Software Quality

March 23, 2016

New Service Fabric Case Study

Filed under: Azure, Uncategorized — Tags: — David Allen @ 7:22 am

The Azure Service Fabric Team Blog has a new case study of a customer using Service Fabric: It provides great detail on the application architecture and the advantages of Service Fabric that are leveraged, but it speaks less about the organizational transformation that was involved.

Business Value

The solution design addresses some of the fundamental drivers of the Talk Talk TV audience: they are experiencing rapid growth in their viewers, and any solution must scale readily to meet those changes while preserving profit margins. Their industry is also very competitive. With the internet, customers have choices in entertainment. Only nimble organizations who can meet rapidly evolving consumer desires will survive.

The platform they describe appears to enable agile development and inherent scalability at controllable cost.


The company appears to be braver than many in that they are pushing for organizational change to help drive the innovation they seek. The set a goal for establishing Autonomous experimental teams.

The TalkTalk TV leadership desired to create nimble, teams that can deliver functionality quicker.

Many companies, in my experience, are very timid about pursuing changes that would disrupt their existing staffing and skill models. Yet, those disruptive changes are the ones that, while risky, offer the greatest possible return.


They cite frustration with their old style architecture due to difficulty coordination of SQL changes with code, and the need for downtime in those cases.

By shifting state to stateful services and actors, they are leveraging Service fabric to achieve easier deployments with little downtime. This allows for better user experience and greater team agility.


With the unpredictability of their customer growth, and the inherent strain in delivering high volumes of media data, they need a platform that scales easily. The Service Fabric clusters seem ideal for this in that they can add new nodes as demands dictate, and better utilize those servers with the high-density that Service Fabric enables.

The subscription-based services, like Document DB, offer a huge advantage that allows them to provision just what they need and no more, and very quickly.


Security is a point of fear with many companies. This business appears to use Key Vault and Azure AD to secure access to the assets and services that comprise the solution.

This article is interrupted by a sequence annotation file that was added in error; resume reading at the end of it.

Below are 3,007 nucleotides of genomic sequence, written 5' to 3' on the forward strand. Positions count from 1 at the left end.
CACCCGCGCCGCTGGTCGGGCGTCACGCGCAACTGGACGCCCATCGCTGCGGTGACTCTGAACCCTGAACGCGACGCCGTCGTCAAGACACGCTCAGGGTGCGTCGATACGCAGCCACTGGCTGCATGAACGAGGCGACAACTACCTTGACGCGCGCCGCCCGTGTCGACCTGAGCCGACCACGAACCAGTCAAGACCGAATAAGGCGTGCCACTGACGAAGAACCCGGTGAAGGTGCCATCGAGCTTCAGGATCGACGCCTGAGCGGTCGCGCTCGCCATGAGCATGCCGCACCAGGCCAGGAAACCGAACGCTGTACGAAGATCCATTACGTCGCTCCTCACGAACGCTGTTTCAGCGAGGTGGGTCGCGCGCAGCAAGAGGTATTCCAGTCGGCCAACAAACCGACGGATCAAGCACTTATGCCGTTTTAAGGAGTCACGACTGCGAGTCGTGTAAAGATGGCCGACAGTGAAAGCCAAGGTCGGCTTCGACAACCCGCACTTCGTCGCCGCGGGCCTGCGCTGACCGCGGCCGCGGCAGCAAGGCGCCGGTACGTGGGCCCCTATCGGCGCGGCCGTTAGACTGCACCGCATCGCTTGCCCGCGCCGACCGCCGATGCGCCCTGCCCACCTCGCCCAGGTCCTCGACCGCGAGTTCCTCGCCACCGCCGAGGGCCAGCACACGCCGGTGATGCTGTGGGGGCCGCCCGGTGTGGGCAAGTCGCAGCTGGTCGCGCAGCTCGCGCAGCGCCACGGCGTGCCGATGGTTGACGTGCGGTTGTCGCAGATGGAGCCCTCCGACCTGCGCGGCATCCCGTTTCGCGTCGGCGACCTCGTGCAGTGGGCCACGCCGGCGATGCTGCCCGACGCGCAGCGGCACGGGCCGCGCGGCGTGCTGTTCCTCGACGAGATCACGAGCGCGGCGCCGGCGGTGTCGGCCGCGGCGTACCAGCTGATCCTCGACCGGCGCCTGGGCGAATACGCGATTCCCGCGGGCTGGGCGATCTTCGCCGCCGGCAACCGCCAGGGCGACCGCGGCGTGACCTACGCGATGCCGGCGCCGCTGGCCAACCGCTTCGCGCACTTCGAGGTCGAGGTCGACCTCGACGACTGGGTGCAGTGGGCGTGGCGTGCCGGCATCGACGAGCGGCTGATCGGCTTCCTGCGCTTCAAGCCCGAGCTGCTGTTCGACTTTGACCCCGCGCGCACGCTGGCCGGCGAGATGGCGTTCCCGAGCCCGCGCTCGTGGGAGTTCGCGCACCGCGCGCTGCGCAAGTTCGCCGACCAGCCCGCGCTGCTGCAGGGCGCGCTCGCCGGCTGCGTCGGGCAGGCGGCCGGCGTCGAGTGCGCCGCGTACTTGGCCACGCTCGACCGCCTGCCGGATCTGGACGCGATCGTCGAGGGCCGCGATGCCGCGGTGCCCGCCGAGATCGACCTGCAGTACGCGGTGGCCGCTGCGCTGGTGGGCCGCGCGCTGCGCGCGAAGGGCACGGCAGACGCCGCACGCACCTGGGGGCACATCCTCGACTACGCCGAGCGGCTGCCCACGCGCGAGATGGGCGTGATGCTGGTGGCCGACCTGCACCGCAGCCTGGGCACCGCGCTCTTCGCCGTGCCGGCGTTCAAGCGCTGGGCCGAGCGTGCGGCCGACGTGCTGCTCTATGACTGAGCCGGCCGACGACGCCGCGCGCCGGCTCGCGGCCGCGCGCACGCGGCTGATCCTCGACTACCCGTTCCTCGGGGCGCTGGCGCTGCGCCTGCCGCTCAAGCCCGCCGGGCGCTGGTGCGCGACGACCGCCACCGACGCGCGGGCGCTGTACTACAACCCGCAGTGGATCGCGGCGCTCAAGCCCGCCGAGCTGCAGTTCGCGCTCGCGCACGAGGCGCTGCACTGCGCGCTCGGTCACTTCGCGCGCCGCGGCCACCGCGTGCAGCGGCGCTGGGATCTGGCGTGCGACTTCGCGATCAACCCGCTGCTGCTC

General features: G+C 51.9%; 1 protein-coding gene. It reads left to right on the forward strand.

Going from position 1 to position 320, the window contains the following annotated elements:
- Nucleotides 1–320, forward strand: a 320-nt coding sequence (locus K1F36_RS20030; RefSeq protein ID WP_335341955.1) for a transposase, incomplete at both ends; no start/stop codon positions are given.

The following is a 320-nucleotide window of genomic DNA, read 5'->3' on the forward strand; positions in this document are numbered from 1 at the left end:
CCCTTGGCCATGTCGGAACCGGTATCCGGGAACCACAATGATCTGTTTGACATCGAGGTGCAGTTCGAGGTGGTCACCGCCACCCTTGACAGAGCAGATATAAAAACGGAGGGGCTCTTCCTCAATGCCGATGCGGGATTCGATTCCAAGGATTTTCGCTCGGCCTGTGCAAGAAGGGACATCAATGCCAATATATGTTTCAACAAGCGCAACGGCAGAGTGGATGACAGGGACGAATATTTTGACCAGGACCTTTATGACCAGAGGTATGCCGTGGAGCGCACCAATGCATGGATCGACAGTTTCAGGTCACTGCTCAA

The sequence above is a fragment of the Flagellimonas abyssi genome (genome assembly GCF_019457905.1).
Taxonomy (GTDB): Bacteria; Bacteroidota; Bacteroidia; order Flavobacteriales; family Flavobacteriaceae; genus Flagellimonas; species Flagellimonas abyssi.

I wish the authors or the case study and gone into greater depth regarding how security issues were addressed.



The cite increased productivity (get more done with fewer IT people). This means lower costs for a given level of investment.

The one-box development experience with the full Service Fabric services available locally increased our productivity and enabled us to deliver more features faster

I infer that they also reduced time and effort needed over their original deployment process. As they cited it, it was clumsy and probably labor-intensive

the use of database-stored queues to manage cross-service interactions required painstaking coordination to manage deployments and upgrades simultaneously every week and usually involved downtime of the application.

The authors claim the solution enables scale and growth through agility and continuous delivery.


The case study details a number of Azure services used including Service Fabric, Document DB, Media Services, Key Vault, Active Directory, and Azure Batch. They explain clearly how those services are used to support the overall goal of delivering media content to their customers.


I especially appreciated the deeper dive into the Service Fabric architecture. As someone who is just learning this, one piece at a time, it is empowering and educational to see how all the pieces can be hooked together into a working system.

The use of a light-weight activity gateway service was thought-provoking for me, and got me thinking more about how I can use microservices rather than macro-services.

Organizational Change

I’m always interested in the organizational changes that accompany a new technology adoption. I’m especially keen on this where cloud-based services are concerned.  As mentioned above, they deliberately sought to create autonomous experimental teams. I’m eager to see how this works for them. It aligns with my vision for modern development teams.



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